Many Rangers supporters often speak about the power of the Rangers support. It's time for some honest soul searching - we don't have power, if we did, we would not have been subjected to the treatment we have witnessed over the last 12 months. What we have is potential power, an awesome one at that, but that potential needs to be unleashed in an effective manner in order that it becomes a reality.
During the Falklands War my commando unit spent much of its time second guessing Argentine troop movements in order that we could fulfil our remit of the three D's – Disrupt, Demoralise and Destroy. However one night in particular I found myself pondering over British troop movements rather than Argentine. The Paras courageous attack on Goose Green had me totally confused as there appeared to be little strategic reason for the attack. It was only post war that I learned there never was a strategic reason, it was purely a morale boosting exercise to counter the demoralising effect of the Argentine Exocets which were taking their toll not only on the Royal and Merchant Navy, but also on public morale back home.
As a support we need to be clever and selective about the battles we pick. On one Rangers forum I was recently nominated to be part of a panel reviewing an alternative version of The Billy Boys. I had to politely decline as I felt my focus would not be 100%. I find it hard to worry about a song when the most basic of fundamental rights of justice and fairness are being usurped regularly with regard to our club. Furthermore I believe the banning of this song is simply a symptom of a more serious threat against our club, one which has been shown, could threaten our very existence. I can live without a song – I cannot live without my football club. The resources at our disposal should be used not to fight the battles we think we can win, nor for that matter the battles we would like to win, they must be used to fight the battles we have to win.
Despite the sometimes fractured nature of our support, I believe we can channel our efforts towards a common goal. This Utopian ideal of all of our supporters groups, websites, fans organisations, bloggers and fanzines all singing from the same hymn sheet is simply unrealistic. What is far more realistic is that we recognise that complete unity is unachievable, but do recognise that despite this, we can work together on a unified purpose and strategy to effect much needed change. Students and practitioners of rhetoric often refer to a term known as an enthymeme, from the Greek term enthumema. It's a form of three part syllogism, normally with the first premise disguised. In simpler terms it's the point in a discussion or debate where the parties are in common agreement and from where they can move forward. In more informal language it’s the part of a discussion where you would lean forward and say “Cant we at least agree..” And in true Blue Peter style here's one I prepared earlier....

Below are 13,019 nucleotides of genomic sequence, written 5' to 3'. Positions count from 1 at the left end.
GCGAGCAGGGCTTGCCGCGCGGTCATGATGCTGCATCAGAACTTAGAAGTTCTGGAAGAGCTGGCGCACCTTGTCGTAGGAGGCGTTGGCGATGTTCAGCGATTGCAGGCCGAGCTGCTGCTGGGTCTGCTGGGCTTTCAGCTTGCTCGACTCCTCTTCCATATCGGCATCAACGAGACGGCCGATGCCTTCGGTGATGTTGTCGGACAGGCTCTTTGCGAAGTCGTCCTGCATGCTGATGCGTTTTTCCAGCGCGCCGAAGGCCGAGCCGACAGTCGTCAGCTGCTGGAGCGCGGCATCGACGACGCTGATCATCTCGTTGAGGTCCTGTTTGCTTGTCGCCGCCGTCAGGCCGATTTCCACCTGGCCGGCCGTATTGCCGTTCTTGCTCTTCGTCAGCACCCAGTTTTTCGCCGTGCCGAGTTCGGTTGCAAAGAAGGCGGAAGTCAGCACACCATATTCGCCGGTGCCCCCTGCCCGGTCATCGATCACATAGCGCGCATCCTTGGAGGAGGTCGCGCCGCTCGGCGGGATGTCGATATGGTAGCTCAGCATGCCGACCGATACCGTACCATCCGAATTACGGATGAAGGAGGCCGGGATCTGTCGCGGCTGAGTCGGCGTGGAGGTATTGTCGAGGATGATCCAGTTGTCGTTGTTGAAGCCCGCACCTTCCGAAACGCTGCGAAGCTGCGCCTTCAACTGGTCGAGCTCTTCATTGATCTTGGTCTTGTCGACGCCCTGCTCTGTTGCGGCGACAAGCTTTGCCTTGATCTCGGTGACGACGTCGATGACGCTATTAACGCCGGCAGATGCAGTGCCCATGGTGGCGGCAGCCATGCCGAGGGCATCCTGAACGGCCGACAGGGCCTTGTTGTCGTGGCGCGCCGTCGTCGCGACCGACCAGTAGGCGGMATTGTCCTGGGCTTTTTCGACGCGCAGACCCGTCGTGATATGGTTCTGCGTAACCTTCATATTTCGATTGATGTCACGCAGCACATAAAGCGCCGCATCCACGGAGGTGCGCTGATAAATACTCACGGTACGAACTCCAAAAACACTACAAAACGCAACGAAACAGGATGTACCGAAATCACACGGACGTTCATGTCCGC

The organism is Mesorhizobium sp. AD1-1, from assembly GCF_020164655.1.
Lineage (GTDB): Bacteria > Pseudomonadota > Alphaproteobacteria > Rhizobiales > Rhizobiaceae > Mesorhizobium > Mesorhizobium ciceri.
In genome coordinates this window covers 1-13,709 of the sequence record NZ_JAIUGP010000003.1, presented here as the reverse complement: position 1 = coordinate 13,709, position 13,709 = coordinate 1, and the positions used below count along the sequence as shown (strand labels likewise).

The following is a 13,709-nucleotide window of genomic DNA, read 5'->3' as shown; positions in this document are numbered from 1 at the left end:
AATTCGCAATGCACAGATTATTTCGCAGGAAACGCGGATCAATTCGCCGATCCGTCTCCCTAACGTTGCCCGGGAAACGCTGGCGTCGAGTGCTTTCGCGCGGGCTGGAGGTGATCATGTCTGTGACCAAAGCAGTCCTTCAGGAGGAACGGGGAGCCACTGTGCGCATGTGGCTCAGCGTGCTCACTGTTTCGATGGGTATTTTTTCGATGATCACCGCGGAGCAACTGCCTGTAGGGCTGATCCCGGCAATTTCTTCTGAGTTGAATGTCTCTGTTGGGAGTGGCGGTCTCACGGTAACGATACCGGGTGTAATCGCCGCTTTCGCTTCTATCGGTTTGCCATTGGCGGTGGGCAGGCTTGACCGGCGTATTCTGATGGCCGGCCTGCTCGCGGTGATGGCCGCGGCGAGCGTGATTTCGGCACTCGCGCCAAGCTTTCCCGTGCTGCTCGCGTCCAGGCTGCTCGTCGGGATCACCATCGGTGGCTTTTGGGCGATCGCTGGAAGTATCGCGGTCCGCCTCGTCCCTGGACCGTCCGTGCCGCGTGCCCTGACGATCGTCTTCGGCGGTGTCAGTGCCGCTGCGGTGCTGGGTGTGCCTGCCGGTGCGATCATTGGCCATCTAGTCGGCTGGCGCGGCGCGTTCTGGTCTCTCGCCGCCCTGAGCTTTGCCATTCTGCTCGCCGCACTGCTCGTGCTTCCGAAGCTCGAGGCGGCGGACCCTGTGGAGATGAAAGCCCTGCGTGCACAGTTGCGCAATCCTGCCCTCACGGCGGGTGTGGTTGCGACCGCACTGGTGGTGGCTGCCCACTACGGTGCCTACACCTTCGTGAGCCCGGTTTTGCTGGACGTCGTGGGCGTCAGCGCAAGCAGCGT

Can’t we at least agree that we all love Rangers and recognise the need to defend her from hostile and unjust attacks ?
Perhaps some reading this will disagree that there is a need for change. That our lobbying, co-ordinating, communication and networking skills, our ability to affect change are sufficient. I would answer you simply by directing you to the Official E -Petition asking Parliament to debate the HMRC leaks with regard to our club.
At the time of this article 39,325 have signed it – far less than we average for a home game.